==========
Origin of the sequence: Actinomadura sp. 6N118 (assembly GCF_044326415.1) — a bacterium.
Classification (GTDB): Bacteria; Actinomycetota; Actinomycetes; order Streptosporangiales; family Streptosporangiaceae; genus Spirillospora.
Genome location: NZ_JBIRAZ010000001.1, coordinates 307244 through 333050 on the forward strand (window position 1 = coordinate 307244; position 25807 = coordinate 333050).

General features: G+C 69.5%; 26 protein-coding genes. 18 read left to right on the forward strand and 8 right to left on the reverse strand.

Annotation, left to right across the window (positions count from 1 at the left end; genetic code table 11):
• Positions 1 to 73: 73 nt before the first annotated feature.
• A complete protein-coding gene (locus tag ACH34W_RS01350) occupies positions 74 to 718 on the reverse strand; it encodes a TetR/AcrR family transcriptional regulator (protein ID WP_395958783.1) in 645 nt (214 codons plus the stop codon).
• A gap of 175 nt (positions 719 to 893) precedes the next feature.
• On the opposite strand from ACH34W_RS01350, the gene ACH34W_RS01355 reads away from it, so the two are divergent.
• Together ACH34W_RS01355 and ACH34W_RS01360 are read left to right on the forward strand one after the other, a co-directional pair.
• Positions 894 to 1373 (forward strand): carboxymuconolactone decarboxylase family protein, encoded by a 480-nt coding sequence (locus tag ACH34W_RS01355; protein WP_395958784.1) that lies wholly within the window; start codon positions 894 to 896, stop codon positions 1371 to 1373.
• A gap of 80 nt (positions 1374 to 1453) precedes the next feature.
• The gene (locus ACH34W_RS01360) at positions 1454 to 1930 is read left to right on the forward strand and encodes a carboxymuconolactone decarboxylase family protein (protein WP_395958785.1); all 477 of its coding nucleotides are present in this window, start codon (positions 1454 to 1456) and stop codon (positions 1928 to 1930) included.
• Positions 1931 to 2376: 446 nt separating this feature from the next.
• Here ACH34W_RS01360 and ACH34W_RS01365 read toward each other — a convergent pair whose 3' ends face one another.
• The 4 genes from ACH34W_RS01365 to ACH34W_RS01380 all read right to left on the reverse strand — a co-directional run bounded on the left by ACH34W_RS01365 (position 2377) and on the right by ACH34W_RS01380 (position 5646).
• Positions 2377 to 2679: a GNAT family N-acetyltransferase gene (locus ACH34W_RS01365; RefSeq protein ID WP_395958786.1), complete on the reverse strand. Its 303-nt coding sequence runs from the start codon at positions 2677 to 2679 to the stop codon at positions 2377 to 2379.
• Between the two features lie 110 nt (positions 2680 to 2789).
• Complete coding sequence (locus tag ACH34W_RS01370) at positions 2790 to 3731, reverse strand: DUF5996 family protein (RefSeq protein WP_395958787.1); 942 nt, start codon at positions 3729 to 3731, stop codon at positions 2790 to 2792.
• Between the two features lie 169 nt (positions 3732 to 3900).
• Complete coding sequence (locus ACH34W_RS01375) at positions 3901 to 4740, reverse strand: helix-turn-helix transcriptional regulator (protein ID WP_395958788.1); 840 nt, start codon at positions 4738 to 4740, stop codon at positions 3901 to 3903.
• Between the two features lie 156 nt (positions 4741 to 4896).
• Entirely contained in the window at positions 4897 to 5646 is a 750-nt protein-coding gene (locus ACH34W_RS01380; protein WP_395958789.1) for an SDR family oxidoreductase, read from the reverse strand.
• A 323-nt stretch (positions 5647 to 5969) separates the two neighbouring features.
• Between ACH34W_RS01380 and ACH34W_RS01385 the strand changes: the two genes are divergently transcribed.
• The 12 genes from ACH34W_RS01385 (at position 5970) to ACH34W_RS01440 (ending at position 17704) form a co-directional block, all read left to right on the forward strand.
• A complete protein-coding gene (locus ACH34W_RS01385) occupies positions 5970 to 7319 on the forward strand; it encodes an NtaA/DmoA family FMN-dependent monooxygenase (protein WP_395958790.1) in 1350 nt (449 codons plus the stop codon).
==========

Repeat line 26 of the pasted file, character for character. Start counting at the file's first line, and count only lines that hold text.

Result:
• The 12 genes from ACH34W_RS01385 (at position 5970) to ACH34W_RS01440 (ending at position 17704) form a co-directional block, all read left to right on the forward strand.